Shortly after what I now perceive as a clearly fore-ordained introduction by our mutual friend Dr Kwame Appiah-Poku, Aba and I met in person on 1 July 1961 at a ball at Battersea Town Hall in London, to celebrate Ghana’s first anniversary as a republic.
Aba had just completed nursing school in Edinburgh and was on her way to pursue a midwifery course at the Radcliffe Infirmary, part of Oxford University. I was also on my way to Exeter College, Oxford, having just passed my Bar exams at Lincoln’s Inn in London.
My first impressions of my beautiful Aba were that of a soft-spoken and well-mannered lady; and within a year of bonding and courting, we both discovered that we very much enjoyed each other’s company. We had the same cultural tastes in art, music and cinema and shared similar social preferences. Consequently, we decided to tie the knot; and this we did at Brompton Oratory in Knightsbridge, London, on 8 September 1962.
We were joined by Chief, our first male child, on 6 September 1963. By mid-1964, shortly after completing our studies in Oxford, we moved to London to pursue our respective careers. Our second child and first daughter, Nana Ama, was born in Golders Green in London on 29 November 1964. However, due to overwhelming pressure from my family in Kumasi, we decided to return home to Ghana.
Shortly after our return to Kumasi in January 1965, I joined Okomfo Anokye Chambers as a junior lawyer with Victor Owusu as senior partner. Aba later joined the Kwame Nkrumah University hospital as a nurse/midwife. Soon after that, on 4 November 1965, Aba and I welcomed our third child, Saah, into our rapidly growing family.
Our fourth child, Agyekum, was born on 16 February 1968. By the time he arrived, I was already embroiled in the web of public service. I had been appointed in 1967 as the chief legal officer and city manager of the second city of Ghana, Kumasi. That was our entry into civic and public life in Ghana.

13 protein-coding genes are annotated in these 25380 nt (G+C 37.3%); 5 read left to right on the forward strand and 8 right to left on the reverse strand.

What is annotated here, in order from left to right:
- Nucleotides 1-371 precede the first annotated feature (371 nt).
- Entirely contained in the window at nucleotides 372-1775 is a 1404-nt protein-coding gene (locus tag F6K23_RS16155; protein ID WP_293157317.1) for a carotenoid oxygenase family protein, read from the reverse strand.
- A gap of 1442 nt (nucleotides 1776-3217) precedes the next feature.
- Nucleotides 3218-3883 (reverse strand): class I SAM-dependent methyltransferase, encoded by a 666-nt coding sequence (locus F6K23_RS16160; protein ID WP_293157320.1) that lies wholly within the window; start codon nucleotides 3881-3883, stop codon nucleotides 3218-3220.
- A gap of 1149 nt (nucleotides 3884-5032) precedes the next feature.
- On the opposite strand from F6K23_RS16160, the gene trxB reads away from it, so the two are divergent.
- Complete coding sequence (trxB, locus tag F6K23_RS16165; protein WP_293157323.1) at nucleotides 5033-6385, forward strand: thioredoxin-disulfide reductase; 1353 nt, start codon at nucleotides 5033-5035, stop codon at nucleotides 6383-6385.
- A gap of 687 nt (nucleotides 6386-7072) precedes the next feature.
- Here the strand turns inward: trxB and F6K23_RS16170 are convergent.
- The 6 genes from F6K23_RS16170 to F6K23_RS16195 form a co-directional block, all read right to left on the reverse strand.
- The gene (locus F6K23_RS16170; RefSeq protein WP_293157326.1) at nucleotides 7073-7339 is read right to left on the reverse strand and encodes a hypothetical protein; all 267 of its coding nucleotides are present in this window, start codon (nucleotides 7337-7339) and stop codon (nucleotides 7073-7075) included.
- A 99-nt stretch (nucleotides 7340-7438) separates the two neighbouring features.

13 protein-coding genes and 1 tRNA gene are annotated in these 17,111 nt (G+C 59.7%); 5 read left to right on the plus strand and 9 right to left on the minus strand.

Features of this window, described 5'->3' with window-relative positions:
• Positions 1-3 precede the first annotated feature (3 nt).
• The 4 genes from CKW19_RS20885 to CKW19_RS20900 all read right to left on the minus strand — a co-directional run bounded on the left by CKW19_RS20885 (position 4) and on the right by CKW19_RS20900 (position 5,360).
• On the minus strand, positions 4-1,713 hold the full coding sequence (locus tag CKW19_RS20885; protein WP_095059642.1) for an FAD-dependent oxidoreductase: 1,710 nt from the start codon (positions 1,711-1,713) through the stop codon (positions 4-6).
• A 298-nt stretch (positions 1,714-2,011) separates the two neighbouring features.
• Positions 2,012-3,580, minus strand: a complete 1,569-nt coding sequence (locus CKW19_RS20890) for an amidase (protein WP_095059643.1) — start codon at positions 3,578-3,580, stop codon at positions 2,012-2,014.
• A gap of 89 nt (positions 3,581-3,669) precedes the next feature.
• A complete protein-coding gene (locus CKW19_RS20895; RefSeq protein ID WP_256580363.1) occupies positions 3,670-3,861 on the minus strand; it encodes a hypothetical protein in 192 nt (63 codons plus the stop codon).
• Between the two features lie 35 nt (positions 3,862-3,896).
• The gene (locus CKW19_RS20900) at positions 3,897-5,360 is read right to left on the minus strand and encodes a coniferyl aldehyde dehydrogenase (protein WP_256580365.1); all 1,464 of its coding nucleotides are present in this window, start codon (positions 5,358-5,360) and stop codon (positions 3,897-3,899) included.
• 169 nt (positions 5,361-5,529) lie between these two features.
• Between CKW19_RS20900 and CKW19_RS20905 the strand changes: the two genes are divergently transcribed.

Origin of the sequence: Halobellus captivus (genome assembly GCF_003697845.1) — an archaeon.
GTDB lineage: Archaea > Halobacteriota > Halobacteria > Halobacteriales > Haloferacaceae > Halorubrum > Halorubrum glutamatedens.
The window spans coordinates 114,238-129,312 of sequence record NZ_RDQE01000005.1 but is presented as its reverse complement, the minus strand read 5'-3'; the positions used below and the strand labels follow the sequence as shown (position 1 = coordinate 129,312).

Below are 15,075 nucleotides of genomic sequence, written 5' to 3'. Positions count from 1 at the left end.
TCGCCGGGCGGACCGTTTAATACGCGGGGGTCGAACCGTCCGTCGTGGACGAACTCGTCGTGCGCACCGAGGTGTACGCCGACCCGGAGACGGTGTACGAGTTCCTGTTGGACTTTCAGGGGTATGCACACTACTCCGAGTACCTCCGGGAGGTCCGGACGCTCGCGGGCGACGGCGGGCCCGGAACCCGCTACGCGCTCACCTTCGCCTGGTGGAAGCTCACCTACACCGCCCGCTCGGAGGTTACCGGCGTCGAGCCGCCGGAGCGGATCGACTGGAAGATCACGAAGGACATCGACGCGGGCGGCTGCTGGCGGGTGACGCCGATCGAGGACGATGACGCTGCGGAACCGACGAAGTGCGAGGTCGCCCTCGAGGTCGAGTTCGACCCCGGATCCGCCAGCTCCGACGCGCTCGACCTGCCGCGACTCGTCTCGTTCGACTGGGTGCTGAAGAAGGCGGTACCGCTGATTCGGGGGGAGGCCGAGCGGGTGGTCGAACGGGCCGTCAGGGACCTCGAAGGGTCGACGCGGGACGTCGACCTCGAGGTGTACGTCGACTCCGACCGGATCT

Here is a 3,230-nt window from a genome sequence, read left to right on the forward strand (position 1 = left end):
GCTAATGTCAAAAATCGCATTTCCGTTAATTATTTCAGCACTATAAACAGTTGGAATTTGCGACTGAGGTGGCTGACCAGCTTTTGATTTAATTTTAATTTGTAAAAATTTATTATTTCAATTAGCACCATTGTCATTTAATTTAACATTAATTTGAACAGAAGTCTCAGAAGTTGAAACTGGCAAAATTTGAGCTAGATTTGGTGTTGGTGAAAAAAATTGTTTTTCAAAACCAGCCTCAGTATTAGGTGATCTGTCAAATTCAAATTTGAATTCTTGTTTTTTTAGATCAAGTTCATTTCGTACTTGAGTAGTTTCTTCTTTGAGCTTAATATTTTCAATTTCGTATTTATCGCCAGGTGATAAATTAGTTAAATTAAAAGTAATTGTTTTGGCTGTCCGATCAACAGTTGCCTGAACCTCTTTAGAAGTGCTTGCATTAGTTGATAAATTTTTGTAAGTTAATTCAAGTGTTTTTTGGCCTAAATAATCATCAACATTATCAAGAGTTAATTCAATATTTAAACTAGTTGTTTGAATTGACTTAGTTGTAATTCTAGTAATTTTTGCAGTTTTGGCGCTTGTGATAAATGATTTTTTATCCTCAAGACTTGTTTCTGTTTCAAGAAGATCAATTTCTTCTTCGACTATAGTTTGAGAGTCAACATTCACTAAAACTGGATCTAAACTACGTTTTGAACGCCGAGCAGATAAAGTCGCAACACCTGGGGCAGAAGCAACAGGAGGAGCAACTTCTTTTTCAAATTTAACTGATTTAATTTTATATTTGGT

Aba had a very confident personality that fitted in with ease everywhere we went, and which also allowed her to cope under the most challenging of pressures.
In 1969, I got elected as a Member of Parliament of the Second Republic (for Atwima Nwabiagya in the Ashanti Region). I then also got appointed as Ghana’s Deputy Minister of Foreign Affairs under the premiership of the late Professor Kofi Abrefa Busia. So, our young family had to relocate from Kumasi to Accra. Aba, to my delight, took our evolving life in her stride as she adjusted effortlessly, and with confidence, to our new milieu of a life in national politics and diplomacy. Between 1969 and 1971, with both Aba and me in our early thirties, our lives seemed to be on an upward trajectory. But this was to be truncated with a shocking and unexpected coup d’état on 13 January 1972, which arrested practically all the members of the government and threw us in prison.
Our world had crashed.
Fifty-four of us, including cabinet ministers, junior ministers and some Members of Parliament, would remain in jail for a minimum period of between 12 and 15 months each; having initially endured – incommunicado, for almost eight weeks – denial of any contact with family or the outside world at Ussher Fort prison. This angel of a woman, to my amazement, would survive the ordeal of raising five children on her own – in my absence, Aba gave birth to our fifth and last child, Kofi, as a single parent on 16 June 1972. Her strong and exceptionally disciplined personality did indeed come to the rescue of our family.